Cardiac resynchronization therapy (CRT)
There is good evidence from several randomized controlled trials including MIRACLE (Abraham 2002), MIRACLE-ICD (Young 2003), COMPANION (Anand 2009), CARE-HF (Cleland 2006), and others that biventricular pacing together with or without an implantable cardioverter defibrillator (ICD), and in addition to optimal medical treatment, reduces all cause mortality and hospitalization for heart failure in patients with symptomatic (NYHA class III and IV) heart failure. Standard indications for CRT are LVEF < 35%, with QRS > 120 ms, sinus rhythm, and NYHA class III or IV after optimal medical therapy (according to the ACC/American Heart Association/Heart Rhythm Society guidelines). More recent trials (MADIT-CRT [Moss 2009], and RAFT [Tang 2010]) on the use of CRT in less symptomatic patients showed that its use in addition to ICD and optimal medical treatment reduces heart failure hospitalization and mortality due to any cause among selected groups of patients with mild heart failure symptoms, more significantly among those with QRS duration > 150ms, and LBBB; however, the therapy was associated with increased serious device-related complications and hospitalization.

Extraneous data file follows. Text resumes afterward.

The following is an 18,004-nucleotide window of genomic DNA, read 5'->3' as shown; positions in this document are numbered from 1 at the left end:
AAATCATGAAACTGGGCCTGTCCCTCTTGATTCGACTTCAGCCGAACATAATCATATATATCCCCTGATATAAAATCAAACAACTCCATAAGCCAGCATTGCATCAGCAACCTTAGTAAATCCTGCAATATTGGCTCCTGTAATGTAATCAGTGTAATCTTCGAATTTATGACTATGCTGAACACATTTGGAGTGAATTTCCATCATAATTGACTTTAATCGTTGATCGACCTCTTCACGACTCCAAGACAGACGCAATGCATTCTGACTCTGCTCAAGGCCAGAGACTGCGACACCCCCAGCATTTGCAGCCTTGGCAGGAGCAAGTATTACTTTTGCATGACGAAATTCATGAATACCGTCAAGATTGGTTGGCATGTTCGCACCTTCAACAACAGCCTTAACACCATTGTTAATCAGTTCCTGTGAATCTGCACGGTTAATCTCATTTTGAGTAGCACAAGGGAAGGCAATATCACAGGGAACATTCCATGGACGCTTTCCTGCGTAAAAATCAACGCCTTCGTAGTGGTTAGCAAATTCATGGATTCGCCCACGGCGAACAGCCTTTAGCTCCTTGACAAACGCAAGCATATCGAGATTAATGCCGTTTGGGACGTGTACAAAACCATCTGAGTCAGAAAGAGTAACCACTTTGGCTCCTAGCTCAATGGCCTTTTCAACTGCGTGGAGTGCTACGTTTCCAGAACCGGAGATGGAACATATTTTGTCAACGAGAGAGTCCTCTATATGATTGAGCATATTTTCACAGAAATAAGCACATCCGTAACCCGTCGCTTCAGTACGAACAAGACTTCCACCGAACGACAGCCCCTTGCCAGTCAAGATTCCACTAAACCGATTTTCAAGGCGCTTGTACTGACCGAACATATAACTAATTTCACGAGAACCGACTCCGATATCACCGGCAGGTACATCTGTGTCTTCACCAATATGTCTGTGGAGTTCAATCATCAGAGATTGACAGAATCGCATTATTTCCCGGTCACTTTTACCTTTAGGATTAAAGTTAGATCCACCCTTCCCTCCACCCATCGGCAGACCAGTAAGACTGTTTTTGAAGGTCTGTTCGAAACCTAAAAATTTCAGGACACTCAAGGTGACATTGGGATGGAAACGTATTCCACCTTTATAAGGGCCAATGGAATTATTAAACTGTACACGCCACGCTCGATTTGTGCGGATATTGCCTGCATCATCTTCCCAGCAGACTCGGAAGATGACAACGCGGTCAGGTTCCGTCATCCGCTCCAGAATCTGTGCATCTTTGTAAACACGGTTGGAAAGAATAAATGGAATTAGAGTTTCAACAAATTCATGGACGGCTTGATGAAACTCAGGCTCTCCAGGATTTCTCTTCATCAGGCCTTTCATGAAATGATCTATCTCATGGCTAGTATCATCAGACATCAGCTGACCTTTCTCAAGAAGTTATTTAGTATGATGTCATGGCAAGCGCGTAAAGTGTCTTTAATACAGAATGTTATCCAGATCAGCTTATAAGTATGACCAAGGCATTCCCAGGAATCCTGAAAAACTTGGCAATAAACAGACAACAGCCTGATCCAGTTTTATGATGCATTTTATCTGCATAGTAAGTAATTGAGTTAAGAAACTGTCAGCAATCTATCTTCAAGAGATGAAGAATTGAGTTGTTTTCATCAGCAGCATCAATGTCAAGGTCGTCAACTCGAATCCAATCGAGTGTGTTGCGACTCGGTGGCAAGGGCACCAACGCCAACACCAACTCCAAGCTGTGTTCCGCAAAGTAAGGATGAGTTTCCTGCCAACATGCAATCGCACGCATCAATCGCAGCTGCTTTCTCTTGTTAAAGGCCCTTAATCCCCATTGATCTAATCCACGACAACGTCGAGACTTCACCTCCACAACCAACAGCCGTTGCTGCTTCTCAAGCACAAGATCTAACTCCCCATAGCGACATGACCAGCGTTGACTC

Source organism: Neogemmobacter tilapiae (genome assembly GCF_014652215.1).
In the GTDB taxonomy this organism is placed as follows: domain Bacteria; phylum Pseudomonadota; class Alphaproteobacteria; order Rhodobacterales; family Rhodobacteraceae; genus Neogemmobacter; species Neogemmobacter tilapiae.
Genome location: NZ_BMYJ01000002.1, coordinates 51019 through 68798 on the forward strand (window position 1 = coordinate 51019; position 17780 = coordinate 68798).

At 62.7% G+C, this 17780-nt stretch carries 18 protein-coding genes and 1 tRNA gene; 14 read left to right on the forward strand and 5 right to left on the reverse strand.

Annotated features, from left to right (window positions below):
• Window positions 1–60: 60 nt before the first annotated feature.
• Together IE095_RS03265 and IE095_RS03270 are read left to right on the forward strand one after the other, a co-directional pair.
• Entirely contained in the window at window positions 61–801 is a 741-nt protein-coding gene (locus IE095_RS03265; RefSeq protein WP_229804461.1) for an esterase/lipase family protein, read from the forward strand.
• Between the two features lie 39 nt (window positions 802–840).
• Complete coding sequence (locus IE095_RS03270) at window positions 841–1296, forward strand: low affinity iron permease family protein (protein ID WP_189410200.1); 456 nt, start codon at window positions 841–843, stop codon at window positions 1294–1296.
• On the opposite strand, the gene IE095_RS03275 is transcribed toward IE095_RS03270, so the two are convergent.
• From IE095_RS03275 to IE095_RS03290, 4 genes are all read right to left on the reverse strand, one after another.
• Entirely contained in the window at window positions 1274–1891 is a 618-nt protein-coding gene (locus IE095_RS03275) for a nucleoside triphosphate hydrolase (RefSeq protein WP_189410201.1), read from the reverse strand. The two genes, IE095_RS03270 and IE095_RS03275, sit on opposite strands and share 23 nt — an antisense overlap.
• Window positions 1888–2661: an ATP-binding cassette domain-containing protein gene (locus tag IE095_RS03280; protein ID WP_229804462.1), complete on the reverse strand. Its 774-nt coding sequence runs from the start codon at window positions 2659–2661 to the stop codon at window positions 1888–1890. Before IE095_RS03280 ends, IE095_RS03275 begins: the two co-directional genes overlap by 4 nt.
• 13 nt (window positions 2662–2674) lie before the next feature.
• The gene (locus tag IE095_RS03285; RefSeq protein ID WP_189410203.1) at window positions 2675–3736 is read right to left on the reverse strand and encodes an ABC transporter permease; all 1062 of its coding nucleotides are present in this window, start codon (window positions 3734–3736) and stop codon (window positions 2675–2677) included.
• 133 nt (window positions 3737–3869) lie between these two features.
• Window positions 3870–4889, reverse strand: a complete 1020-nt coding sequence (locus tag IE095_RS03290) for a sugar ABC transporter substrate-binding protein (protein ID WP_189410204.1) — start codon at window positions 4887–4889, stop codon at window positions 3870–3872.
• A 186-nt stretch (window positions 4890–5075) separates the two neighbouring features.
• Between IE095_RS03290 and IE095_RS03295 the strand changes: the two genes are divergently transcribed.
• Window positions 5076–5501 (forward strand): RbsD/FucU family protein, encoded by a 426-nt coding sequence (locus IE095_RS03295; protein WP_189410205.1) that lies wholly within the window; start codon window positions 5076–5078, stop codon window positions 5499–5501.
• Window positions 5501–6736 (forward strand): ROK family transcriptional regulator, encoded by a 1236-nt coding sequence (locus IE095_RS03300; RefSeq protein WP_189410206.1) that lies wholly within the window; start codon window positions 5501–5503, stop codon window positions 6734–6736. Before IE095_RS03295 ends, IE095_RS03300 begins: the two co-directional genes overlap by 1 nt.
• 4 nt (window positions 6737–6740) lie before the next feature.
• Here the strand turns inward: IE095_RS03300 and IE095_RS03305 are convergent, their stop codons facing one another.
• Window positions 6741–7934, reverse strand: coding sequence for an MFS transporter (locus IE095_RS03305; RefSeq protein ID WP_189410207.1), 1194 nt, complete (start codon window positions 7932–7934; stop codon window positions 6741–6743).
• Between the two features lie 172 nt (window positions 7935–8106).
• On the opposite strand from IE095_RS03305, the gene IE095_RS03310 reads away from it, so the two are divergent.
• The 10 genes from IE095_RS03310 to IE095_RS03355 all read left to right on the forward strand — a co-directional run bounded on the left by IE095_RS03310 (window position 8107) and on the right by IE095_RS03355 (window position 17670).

Physical activity
There is evidence from a meta-analysis of nine studies with 800 participants that exercise training improves survival of patients with chronic heart failure due to left ventricular systolic dysfunction, and extends their time to death or hospitalization (Piepoli 2004). Another meta-analysis of 35 studies with a total of 1,486 patients showed that exercise training for patients with mild to moderate heart failure was associated with a significant improvement in their exercise capacity and health-related quality of life (van Tol 2006).
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References